This evidence reflects other work undertaken by FSB Wales in our research on infrastructure priorities for our report Are We There Yet?. It also shows a reluctance to begin clean air zones that rely on charging older vehicles to enter city and town centres, without first considering other measures.



A Clean Air Act for Wales


FSB Wales has no firm view on whether the Welsh Government should pursue a clean air act for Wales as the vehicle to address air quality challenges. That said, the measures identified within the proposal seem reasonable on the whole. Should an act be brought forward, our preference would be to develop legislation that can enable a long-term perspective on the challenge of air quality with clear markers and timeframes for SMEs against which to plan their business activities.


Furthermore, we would expect any provision within the legislation to be evidence-led and to take account of the impact on SMEs of any potential measure, in order to help provide a view on how best to mitigate any challenges arising.


The National Infrastructure Commission for Wales


In our report Are We There Yet? we examined the governance of infrastructure and transport issues, with a particular focus on the National Infrastructure Commission for Wales (NICW). Our ambition was to help provide context for a 30 year vision for infrastructure from an SMEs perspective and we emphasised issues such as decarbonisation and demographic change as key factors needing to be address in such a plan.


NICW was established in 2018, with a remit to inform the approach of Welsh Government, working ‘across the regions to identify Wales’ future infrastructure needs for the next 5-30 years.’1


Beyond being based on the Welsh Government’s obligations under the Well-being of Future Generations Act, it is unclear how NICW will work at present with ‘detailed working arrangements of the NICW will be agreed between the Welsh Government and the appointed commissioners by establishing ways of working and assessment criteria which align to the requirements of this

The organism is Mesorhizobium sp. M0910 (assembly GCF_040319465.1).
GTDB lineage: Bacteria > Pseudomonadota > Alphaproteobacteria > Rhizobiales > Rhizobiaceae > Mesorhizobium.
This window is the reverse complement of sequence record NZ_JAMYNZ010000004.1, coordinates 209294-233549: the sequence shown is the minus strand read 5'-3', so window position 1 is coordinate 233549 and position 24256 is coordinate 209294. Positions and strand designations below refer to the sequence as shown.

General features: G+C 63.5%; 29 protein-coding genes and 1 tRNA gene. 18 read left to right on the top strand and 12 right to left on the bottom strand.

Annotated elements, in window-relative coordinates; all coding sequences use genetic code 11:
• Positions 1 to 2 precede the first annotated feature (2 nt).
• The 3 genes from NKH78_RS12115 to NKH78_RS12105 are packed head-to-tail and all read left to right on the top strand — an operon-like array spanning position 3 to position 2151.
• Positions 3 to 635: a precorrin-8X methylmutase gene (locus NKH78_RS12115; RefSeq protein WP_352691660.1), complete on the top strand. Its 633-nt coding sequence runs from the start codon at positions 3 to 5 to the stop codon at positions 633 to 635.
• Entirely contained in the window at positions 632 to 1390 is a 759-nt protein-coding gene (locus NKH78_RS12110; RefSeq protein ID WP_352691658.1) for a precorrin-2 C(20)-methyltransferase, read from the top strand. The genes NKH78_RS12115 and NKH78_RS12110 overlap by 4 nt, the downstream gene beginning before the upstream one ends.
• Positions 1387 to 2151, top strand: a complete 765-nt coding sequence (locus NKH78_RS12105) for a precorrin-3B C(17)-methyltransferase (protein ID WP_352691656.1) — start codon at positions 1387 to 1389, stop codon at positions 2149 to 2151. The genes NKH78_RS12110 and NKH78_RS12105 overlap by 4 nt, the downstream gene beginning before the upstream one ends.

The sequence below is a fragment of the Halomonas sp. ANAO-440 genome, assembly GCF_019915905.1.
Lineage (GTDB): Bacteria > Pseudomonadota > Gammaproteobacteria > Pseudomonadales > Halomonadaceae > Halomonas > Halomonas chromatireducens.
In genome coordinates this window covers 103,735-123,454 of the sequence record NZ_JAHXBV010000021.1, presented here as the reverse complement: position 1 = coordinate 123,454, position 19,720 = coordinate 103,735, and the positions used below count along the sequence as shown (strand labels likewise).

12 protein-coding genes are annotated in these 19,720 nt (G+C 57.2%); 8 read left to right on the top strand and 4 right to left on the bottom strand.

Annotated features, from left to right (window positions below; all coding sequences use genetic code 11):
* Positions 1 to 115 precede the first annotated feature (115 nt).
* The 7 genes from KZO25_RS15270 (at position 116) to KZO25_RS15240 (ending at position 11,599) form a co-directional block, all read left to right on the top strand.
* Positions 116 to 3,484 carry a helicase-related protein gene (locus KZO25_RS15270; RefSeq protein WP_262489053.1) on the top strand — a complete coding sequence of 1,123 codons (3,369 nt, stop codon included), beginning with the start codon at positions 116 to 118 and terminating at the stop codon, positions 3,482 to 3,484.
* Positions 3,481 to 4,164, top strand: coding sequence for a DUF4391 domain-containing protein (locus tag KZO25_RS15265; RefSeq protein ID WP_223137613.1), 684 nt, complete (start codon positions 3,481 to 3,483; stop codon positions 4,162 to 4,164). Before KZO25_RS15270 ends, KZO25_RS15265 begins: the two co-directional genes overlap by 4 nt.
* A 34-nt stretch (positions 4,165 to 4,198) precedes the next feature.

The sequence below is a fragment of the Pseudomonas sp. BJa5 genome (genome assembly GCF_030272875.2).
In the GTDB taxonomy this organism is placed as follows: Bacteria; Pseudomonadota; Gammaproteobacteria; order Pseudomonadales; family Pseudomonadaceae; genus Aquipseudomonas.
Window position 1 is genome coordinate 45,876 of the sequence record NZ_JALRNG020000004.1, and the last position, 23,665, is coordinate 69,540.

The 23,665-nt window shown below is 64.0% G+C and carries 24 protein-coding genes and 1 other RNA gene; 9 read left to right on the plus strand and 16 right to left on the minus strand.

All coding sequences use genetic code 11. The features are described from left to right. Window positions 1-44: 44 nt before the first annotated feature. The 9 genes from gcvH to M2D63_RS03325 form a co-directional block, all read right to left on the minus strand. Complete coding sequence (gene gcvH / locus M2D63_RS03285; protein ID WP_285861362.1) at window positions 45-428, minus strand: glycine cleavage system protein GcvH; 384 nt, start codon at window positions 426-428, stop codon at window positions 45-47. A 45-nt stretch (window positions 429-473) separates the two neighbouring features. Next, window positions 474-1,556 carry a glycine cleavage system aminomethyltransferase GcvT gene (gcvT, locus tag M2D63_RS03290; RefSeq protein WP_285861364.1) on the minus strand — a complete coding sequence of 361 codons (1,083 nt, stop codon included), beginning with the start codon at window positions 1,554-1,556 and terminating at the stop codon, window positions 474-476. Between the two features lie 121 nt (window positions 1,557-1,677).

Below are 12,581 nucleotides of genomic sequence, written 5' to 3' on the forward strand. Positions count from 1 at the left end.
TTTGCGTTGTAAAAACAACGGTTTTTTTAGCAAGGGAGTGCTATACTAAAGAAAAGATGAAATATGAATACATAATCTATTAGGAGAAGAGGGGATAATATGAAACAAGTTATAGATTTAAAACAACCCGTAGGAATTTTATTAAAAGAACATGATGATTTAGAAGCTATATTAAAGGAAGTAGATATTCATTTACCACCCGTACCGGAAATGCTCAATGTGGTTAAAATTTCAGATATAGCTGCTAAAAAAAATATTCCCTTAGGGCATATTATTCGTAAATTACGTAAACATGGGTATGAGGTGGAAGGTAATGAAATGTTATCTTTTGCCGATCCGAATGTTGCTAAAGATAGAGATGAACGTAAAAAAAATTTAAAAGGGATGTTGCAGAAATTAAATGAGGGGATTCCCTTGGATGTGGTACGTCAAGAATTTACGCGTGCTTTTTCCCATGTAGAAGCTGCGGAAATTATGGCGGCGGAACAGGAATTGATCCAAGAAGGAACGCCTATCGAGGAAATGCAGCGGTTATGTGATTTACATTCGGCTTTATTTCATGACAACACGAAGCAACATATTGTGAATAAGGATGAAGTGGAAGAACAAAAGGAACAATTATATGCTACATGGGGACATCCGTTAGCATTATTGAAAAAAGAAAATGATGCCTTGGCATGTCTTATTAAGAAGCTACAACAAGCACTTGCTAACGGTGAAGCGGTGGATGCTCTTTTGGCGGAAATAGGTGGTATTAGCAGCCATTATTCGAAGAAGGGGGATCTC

remit letter’. NICW produced its first annual report in November 2019 with a call for evidence and will produce a ‘State of the Nation’ report in 2022, suggesting progress is slow thus far.2


NICW’s remit is ambiguous, and the remit focuses on what it cannot do, rather than what it can do.


Following the decision not to proceed with the M4 ‘Black route’ relief road, it is incongruous that Welsh Government chose not to task NCIW with investigating solutions to the problem of congestion around Newport but rather tasked an entirely new expert commission to investigate this. We see this as a missed opportunity as it would have been good proving ground for NCIW and cemented it as an authoritative vehicle in informing long-term priorities and solutions for infrastructure.


This raises doubts as to whether Welsh Government itself sees NICW as such an authoritative mechanism for informing infrastructure priorities and does little to reinforce confidence in it among external stakeholders.


While obliged to work in a transparent and engaged way, NICW currently has no website and the information available is on a Welsh Government page only. This contrasts with Scotland where, Infrastructure Commission Scotland has a website outlining clearly its functions, remit and approach.3 Therefore, while the NICW ostensibly has a similar remit to the Australian State of Victoria’s Infrastructure Commission4, its functions are unclear. How it relates to other organisations is similarly unclear.


An unclear remit and a lack of progress in its work to-date creates other concerns. While the idea of a strategic vision over 5-30 years are laudable, if in practice its authority is uncertain, and so its recommendations are in danger of falling into a trap in terms of sequencing – of being reactive to where progress has been made rather than proactive in understanding where progress should be made. For example, with Transport for Wales already taking a lead on rail and bus strategy, if its remit and authority are unclear we could have a situation where the strategy follows shorter- term imperatives and put the cart before the horse, rather than fulfilling its aims of providing a rationalised overarching strategy for other bodies to follow.



1 Ken Skates, Remit Letter for National Infrastructure for Wales, 12/national-infrastructure-commission-for-wales-remit-letter.pdf


3 See,


We would recommend that NICW should have the following elements to be successful:

·         A clearer public facing remit for NICW should be produced.

·         NICW should be placed on a statutory footing.

·         The development of a 30 year vision should be NICW’s key responsibility with Welsh Government responsible for funding it.